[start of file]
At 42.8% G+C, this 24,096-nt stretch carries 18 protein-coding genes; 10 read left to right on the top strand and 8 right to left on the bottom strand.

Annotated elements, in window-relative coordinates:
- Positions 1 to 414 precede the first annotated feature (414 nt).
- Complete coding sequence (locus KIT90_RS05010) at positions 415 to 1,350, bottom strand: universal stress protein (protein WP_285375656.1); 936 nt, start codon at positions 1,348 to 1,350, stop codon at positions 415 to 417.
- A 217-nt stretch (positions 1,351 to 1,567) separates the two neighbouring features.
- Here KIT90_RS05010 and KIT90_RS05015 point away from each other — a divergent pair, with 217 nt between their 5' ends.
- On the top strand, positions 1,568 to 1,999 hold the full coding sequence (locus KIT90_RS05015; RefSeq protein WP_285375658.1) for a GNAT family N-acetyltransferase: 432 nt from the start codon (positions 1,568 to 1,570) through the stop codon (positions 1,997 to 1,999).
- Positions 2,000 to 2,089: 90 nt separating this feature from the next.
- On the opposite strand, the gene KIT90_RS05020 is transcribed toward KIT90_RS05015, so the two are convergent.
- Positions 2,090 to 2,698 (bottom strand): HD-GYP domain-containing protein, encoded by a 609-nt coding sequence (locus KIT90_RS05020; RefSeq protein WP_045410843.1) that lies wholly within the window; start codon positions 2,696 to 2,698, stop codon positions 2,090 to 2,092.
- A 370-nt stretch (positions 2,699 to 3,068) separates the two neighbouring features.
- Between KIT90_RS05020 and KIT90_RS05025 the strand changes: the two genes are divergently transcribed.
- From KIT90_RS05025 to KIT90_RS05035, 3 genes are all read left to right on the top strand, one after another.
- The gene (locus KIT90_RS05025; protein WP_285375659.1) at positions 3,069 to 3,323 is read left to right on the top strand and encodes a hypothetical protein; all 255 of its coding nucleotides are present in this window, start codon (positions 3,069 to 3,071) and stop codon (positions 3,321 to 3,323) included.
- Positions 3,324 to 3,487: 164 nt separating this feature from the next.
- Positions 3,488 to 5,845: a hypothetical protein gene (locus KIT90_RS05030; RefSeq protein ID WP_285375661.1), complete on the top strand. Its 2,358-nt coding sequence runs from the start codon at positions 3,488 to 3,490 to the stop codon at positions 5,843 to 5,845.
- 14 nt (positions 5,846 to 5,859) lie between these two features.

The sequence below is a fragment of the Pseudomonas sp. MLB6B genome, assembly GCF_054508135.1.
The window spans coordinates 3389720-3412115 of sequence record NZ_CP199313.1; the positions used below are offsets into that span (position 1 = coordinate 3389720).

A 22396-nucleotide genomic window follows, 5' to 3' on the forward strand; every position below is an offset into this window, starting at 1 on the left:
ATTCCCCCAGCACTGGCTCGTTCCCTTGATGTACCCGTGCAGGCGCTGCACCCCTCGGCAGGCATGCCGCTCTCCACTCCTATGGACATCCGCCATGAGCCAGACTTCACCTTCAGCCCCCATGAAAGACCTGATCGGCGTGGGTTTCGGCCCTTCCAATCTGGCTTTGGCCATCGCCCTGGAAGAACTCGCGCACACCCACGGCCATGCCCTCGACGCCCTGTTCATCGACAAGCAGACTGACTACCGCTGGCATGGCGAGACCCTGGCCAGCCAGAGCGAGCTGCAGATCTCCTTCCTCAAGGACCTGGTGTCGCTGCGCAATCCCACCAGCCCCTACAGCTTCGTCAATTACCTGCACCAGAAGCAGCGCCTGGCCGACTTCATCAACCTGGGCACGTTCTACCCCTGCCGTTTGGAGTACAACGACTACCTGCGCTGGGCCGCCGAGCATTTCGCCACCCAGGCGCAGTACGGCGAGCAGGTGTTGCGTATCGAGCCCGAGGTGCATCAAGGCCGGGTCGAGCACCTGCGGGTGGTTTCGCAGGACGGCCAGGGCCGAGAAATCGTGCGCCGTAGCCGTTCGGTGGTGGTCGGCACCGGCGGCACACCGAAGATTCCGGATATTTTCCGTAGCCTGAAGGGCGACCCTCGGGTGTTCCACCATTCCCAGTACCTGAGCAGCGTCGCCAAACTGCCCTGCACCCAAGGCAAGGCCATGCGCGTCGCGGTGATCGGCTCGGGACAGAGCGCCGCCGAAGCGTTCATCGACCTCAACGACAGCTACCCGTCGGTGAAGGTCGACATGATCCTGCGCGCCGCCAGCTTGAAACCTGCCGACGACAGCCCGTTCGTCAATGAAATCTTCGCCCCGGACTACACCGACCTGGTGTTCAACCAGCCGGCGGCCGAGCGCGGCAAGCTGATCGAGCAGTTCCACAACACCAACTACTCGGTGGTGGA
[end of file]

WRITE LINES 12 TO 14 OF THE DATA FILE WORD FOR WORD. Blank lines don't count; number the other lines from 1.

- Between KIT90_RS05020 and KIT90_RS05025 the strand changes: the two genes are divergently transcribed.
- From KIT90_RS05025 to KIT90_RS05035, 3 genes are all read left to right on the top strand, one after another.
- The gene (locus KIT90_RS05025; protein WP_285375659.1) at positions 3,069 to 3,323 is read left to right on the top strand and encodes a hypothetical protein; all 255 of its coding nucleotides are present in this window, start codon (positions 3,069 to 3,071) and stop codon (positions 3,321 to 3,323) included.